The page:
Fear and Compassion… Security and Salvation

This has been a rough week for humanity around the globe.  We are all on edge about safety and security for ourselves, for refugees, for other cities and nations.  Fear and compassion are waging a battle in our politics and within ourselves.  Do we go out of our way to welcome and embrace our Muslim brothers and sisters and welcome the refugees from Syria who are fleeing the persecution of ISIS?  Or do we batten down the border and declare the risk of terrorism greater than the charity of welcoming refugees into our neighborhoods?  Is our humanitarian desire to help others going to be our undoing or is it the only path to refute the power of terror?

I put all of these polarizing questions together because the conflict between the choices before us is real and part of the Gospel message.  Who is my neighbor?  And how should I treat my neighbor?  Jesus had something to say about this because he knew that each of us, in our humanity, wrestles with the choice between care of self, care of others, and how far that circle of care extends.

AND, I know the answer to WWJD.  It is not a mystery, he instructs us to welcome the refugees and care for them as part of our own human family.  He says over and over and over again,  “Be not afraid.”  Even in the face of death, “Be not afraid.”  For if you would save your life, you will lose it.  And if you lose your life, for the sake of Christ in your neighbor, you will save it.

The Gospel instructs us, but it does not make the decision to care for others any easier.  We only gain the strength to fight terror with love and relationship by our daily practice of faithfully seeing Christ in those who are different from ourselves.  It is the incremental change within each person and within each community that allows us to ultimately risk ourselves for people we have not even met yet.  I believe that the Good Samaritan must have spent years practicing loving others, even those who would hate him, before he was ready to care for the injured man in the ditch by the side of the road.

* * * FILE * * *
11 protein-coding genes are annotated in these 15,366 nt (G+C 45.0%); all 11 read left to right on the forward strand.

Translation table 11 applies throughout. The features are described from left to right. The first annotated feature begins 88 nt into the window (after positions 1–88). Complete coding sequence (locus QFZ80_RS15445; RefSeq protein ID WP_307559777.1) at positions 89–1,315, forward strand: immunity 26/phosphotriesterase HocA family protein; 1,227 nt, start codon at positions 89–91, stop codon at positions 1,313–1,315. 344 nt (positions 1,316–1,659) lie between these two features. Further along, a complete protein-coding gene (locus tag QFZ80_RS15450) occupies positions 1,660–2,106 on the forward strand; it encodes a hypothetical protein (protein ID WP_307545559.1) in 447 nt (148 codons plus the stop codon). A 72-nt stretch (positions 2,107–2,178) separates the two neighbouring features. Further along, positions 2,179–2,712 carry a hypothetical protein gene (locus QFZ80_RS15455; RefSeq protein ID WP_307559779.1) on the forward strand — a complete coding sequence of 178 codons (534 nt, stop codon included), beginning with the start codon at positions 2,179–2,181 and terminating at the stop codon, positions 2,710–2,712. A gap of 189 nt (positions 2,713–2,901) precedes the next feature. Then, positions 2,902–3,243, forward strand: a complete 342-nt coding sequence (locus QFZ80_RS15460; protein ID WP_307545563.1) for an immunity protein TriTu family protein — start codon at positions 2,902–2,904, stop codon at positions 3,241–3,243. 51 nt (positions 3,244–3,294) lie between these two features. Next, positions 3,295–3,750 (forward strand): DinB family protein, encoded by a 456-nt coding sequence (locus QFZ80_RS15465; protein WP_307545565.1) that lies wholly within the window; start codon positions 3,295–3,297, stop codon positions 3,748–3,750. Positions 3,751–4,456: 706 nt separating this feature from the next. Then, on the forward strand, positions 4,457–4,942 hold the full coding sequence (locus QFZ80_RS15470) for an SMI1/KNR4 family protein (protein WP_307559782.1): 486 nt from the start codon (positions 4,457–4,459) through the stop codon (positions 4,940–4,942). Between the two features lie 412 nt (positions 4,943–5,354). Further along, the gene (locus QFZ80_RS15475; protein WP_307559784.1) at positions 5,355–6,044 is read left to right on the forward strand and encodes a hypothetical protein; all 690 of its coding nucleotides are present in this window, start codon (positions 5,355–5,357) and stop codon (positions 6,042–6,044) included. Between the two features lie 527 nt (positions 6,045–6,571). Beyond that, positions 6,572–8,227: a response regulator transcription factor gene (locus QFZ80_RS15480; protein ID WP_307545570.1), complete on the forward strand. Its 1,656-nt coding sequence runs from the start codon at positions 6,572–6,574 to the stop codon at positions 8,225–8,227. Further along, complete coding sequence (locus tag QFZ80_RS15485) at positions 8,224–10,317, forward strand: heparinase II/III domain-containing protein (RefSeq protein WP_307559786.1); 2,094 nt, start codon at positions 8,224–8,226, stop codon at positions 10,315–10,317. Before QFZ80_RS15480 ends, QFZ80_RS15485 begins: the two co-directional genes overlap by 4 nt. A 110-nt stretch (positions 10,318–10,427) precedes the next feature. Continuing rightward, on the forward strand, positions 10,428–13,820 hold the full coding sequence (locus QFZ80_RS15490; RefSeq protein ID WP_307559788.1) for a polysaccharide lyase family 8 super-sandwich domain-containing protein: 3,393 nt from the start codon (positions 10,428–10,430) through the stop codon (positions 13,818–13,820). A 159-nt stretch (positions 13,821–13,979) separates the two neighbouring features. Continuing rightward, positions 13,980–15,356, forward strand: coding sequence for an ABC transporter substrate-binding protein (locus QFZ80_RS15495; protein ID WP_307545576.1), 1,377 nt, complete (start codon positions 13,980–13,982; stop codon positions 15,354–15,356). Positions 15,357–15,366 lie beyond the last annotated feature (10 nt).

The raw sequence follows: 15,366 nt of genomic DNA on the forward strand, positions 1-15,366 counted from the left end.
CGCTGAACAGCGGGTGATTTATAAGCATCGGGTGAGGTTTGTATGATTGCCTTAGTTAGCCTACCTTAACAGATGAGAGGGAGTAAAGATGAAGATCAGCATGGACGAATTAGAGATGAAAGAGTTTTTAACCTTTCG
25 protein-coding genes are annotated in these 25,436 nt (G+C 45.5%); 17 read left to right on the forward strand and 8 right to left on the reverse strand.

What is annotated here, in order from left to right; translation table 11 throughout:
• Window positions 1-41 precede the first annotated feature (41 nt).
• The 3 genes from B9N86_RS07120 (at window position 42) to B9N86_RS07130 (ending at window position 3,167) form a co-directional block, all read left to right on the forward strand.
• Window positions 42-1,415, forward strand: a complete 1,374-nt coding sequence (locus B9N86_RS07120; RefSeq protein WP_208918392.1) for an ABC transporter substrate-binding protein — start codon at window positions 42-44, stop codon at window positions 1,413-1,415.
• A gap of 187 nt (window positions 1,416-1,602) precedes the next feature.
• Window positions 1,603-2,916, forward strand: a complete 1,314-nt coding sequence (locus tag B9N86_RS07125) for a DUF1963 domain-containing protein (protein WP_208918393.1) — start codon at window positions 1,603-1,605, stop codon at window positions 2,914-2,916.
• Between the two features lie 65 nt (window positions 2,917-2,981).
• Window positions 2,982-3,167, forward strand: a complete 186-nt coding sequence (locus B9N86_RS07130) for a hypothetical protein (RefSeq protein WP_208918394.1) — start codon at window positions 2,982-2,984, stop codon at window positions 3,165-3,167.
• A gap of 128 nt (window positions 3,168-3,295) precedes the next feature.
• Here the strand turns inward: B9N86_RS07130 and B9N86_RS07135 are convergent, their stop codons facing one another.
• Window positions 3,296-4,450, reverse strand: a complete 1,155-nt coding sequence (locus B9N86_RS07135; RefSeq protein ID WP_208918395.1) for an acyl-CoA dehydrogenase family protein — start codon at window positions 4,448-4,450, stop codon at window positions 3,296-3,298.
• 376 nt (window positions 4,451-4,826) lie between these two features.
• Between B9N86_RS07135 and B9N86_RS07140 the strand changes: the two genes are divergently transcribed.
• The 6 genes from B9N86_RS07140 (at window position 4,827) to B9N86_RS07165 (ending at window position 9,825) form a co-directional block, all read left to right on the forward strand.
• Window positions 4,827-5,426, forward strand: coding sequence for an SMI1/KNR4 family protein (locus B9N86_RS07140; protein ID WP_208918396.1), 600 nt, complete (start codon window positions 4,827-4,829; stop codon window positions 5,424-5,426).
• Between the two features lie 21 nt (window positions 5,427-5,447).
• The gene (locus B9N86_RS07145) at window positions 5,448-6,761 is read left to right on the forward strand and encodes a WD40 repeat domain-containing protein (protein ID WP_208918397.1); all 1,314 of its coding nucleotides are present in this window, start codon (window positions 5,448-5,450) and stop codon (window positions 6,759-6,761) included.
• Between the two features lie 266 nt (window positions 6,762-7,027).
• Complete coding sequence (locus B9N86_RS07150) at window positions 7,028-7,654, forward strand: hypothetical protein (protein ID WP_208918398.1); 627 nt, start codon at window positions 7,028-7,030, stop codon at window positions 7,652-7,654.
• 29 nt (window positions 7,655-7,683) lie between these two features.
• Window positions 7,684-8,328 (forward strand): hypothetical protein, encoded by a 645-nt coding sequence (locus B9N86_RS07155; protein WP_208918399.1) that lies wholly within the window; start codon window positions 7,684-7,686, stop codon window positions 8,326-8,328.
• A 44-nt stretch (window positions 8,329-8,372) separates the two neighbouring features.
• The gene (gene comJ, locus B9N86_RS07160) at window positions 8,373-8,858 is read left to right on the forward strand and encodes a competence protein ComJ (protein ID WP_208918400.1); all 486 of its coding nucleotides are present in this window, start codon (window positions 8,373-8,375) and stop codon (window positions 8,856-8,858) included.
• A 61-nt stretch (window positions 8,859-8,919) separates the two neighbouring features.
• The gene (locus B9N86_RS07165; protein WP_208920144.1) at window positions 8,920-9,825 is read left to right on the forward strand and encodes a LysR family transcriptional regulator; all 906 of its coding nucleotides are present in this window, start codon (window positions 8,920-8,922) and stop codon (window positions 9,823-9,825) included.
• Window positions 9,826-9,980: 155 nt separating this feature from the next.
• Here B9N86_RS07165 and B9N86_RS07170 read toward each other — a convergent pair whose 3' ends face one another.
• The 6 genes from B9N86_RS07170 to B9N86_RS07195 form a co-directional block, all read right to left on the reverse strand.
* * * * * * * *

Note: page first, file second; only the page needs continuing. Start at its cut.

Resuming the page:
We are practicing this kind of care and compassion at St. Mark’s.  I am so grateful to be part of a community that values difference and seeks to share our unique cultures with honor and respect. I hope that we are creating a culture of loving curiosity and developing relationships of trust.  I pray that our faithful practice of loving others who are different from ourselves is changing each one of us.  This is what I believe will fight terror and bring an end to the violence that infects our planet.  But this vaccine is administered one person at a time.  Are you getting inoculated?  Have you had a booster shot?  If people are not vaccinated, then the disease can spread and create a mass epidemic of fear and violence.

I am so excited for our Thanksgiving Dinner at St. Mark’s because I see this celebration as an opportunity to practice loving our neighbor and sharing without counting the cost to ourselves.  It is an opportunity to develop relationships in our community and recognize that our community extends to everyone who is fed at St. Mark’s.  Not just those who gather around the communion table at worship, but also those who gather at the food pantry.  It is a chance to get a big booster shot in the arm for your ability to fight off fear and embrace compassion.